Complete newbie hoping for simple advice on choral recording

Discussion in 'Microphones & Recording' started by a06275, Mar 16, 2007.

  1. a06275

    a06275 Guest

    Hiya guys,

    I hope that I've found the right place for this question. I'm a recent member of a choir (been with them about six months), and I'm hoping to record in some way our concert a week tomorrow, which is being held in a medium-sized church near Maidenhead, England. For a "floor plan", see this page from their website. The choir will be positioned just in front of the Chancel Steps. There will probably be some accompaniment from musical instruments, but definitely not all the songs, and if there is any, it's likely to be no more than a quartet of musicians. The choir itself consists of about four tenors, half a dozen basses, 6-8 altos and about a dozen sopranos, and the style of the music is renaissance choral (this concert contains works by Bach and Buxtehude).

    I currently have no equipment whatsoever, although a work colleague has offered an eight-track hard disc recorder to borrow. I'd kinda like to buy my own equipment so that I can record us more regularly (maybe even some of our rehearsals which tend to take place in less echoey locations!).

    With all this in mind, my questions are fairly short, and hopefully simple to answer, although knowing how massively complicated recording can be and how much combined knowledge you guys have on the subject, I do worry slightly about how simple the answers will be!

    Firstly, how should I best record this concert (techniques)? Things like "where should microphones be placed?".

    Secondly, what really ought to be my absolute minimum recording equipment?

    I want to record something whose only intention really is just to put on a website and say "look - this is the sort of music we sing". I don't need anything expensive - in fact, quite the opposite - and I am only after fairly basic stuff. I have a friend who has Cakewalk for us to mix it in, and I only really need two-track, stereo recording, so I'm hoping I can buy very cheap stuff.

    Any and all help will be very gratefully received.

    Thanks in advance :D
  2. Cucco

    Cucco Distinguished Member

    Mar 8, 2004
    Tacoma, WA
    That's a beautiful sanctuary! Have fun!

    Onto the questions -

    It really depends on your definition of "cheap".

    At a bear minimum, for a stereo recording of orchestra, you'll need:

    1) 2 microphones (matched)
    2) A stand (at least 8-12 feet tall - higher preferred)
    3) A stereo mic bar
    4) 2 lengths of mic cable (30 meters or beyond to get your gear out of the way)
    5) Microphone preamplifiers (often built into consoles, mixers or other recording devices)
    6) Recording medium (Hard disc, mini disc, CD, etc.)

    For advice on how to mic ensembles, check out: and choose their "Microphone University".

    My preferred methods for chorus (assuming the use of condensers) is A/B or ORTF depending upon the situation and the hall. In your case, a well placed ORTF can be quite rewarding. A very well placed AB could be magnificent!

    As for microphones...there are several "affordable" options available today (I don't like to use the word "cheap" when referring to microphones...)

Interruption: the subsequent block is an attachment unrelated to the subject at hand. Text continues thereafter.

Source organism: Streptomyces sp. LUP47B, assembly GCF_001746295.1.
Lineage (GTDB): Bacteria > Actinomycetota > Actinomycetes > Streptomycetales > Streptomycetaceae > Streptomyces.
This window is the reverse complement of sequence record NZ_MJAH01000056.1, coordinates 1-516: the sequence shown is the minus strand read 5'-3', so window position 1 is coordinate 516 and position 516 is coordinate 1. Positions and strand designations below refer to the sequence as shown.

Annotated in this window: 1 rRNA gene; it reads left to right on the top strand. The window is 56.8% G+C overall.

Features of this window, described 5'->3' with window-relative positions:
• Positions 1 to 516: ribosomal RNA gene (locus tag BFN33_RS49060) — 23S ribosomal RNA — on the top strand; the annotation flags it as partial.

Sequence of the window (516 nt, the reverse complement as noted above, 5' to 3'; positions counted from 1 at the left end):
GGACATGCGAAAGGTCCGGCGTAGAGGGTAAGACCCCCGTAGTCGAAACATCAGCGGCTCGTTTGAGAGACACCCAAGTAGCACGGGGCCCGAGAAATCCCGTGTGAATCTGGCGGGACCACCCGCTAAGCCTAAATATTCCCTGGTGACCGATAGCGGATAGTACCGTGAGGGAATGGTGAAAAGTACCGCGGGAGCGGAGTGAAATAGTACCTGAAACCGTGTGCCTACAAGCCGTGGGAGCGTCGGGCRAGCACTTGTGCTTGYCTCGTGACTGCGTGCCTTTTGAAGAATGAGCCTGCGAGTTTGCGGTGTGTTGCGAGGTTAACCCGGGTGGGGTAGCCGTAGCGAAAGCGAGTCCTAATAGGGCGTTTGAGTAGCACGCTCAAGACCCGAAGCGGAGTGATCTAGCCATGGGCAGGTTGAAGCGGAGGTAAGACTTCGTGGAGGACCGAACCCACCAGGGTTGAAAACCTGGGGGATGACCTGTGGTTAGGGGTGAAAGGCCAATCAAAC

Studio Projects C4, Rode NT4/NT5, AT 4041, and many others. Most will be small diaphragm condensers as that's usually a better choice than Large Diaphragm Condensers.

    As for recording medium...nowadays, you can get an affordable 2-track recorder that has **basic** mic pres built right in. Marantz, M-Audio, Korg and many others offer hard disc or solid-state recorders with these options.

    My personal preference would be to shy away from such preamps. The recorders are just fine, but the preamps usually leave a LOT to be desired. Try getting an inexpensive mixer (Mackie or Yamaha) or perhaps even a DAV BG1 (mic it...) He's close to your neck of the woods and the quality is simply breathtaking. The price is a little higher, but considering that you get a PHENOMENAL pre for very little money, it's well worth it (especially if you plan on doing more recording in the future.)

    Good Luck!!!

  3. Boswell

    Boswell Moderator Distinguished Member

    Apr 19, 2006
    Home Page:
    You don't have much time to get your gear and do some preliminary familiarisation with it!

    I've being doing recordings in English churches since 1967 (!) with varying complexities of equipment and varying degrees of success. I have to say that I don't think you'll get acceptable recordings in this type of environment with "very cheap stuff", but you don't need to spend a fortune. If you had more time, you could afford to wait for suitable gear to come up on Ebay, but I think the timescale precludes that.

    Looking at the plan of Taplow church, I suggest you get permission to run a wire between the two (east) end pillars of the nave at about 12 ft height. This would probably put the wire 4 - 6 feet behind the conductor. You would suspend a microphone from the centre of the wire, and tape the microphone cables to the wire in one direction and run them down the pillar to a recorder at the base.

    When it comes to gear, you need to choose carefully in order not to waste your money by purchasing items that you will become dissatisfied with after a few recordings. You don't give any indication as to budget, but my recommendation as to what to buy as a starter kit would be a stereo microphone, a solid-state, minidisc or hard disk recorder and some cable. At the next level of complexity, you could think of having separate microphone(s) for the musicians, but it's probably better to start simply.

    That said, there is the question of what makes and models. What make is your colleague's hard disk recorder?